Training Program Overview
The post-doctoral training program began in the 1970s as a part of the NIMH post-doctoral research training program in psychopharmacology. Subsequently a VA research training grant was obtained and a NIDA institutional research training grant was awarded. Fellows can select a basic science emphasis with faculty in behavioral pharmacology, genetics, molecular biology or neuroscience however the majority of trainees select a clinical research program. This includes training in diagnosis and treatment as well as research methodology. For those having completed a psychiatry residency, the program is accredited by the American Board of Medical Specialties as an addiction residency.
Purpose/Areas of Focus
The Center for Studies of Addiction (CSA) in the Department of Psychiatry offers post-graduate basic science and clinical research training programs focusing on the wide range of drug and substance abuse, including nicotine, alcohol, cocaine, and heroin addiction. The programs emphasize multimodal treatment, dual diagnosis, and combinations of medication and psychotherapy in the context of randomized clinical trials. Funding is provided by the National Institute on Drug Abuse (NIDA) for one program and by the Department of Veterans Affairs (VA) for two programs. The CSA recruits to the three programs as one.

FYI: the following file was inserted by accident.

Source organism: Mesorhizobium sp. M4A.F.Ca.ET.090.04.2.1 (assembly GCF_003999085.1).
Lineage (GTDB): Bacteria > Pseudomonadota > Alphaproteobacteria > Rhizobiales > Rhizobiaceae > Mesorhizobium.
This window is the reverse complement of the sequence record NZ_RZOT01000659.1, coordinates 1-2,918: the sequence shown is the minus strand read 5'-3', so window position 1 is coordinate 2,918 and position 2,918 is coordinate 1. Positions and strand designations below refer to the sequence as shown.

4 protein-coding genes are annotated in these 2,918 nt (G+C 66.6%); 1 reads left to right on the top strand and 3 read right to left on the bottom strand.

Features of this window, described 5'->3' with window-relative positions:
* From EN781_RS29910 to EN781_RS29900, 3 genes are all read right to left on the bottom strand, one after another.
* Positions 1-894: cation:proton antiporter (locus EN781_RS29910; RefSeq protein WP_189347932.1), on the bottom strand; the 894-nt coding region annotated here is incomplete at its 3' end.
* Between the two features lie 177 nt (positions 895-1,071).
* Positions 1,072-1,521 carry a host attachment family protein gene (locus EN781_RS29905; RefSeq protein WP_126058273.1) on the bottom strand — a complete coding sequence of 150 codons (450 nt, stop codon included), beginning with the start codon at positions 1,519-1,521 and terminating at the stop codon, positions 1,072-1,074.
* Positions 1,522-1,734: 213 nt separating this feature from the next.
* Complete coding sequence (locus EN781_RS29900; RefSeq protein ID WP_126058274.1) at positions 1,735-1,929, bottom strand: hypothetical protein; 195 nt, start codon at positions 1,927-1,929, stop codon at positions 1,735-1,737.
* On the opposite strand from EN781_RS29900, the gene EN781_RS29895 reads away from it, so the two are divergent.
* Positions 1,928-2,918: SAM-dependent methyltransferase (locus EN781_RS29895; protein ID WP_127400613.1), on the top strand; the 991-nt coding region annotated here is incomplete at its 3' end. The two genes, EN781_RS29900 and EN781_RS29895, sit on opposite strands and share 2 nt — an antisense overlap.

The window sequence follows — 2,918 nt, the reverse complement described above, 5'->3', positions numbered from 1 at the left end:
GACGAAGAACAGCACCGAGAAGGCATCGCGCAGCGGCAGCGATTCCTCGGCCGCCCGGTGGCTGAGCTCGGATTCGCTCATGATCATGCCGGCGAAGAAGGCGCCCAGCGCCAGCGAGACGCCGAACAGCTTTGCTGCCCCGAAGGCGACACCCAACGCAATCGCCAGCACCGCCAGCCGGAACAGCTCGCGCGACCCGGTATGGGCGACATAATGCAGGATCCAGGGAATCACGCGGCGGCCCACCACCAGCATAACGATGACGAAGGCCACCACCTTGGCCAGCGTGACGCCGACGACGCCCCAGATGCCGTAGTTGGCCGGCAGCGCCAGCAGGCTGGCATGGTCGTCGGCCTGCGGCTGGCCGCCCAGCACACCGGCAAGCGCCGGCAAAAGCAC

Holders of MD or PhD degrees or equivalent, and pre-doctoral trainees who are advanced graduate students in the Biomedical Graduate Studies program at the University of Pennsylvania. Open only to citizens, non-citizen nationals, or permanent residents of the United States. The clinical training program is certified by the American Board of Medical Specialties. Thus, psychiatrists can qualify for board certification in Addiction Psychiatry.
Number of Positions
Currently there are 8 NIDA slots, including both pre- and post-doctoral trainees, and 2 to 4 VA training slots, with a variable ratio of MD and PhD fellows.
The program is normally for two years but, in special cases, a third year can be awarded. A limited number of psychiatrists occupying a VA slot may be permitted to take only clinical training for one year. The emphasis for most trainees, however, is on two years of research training.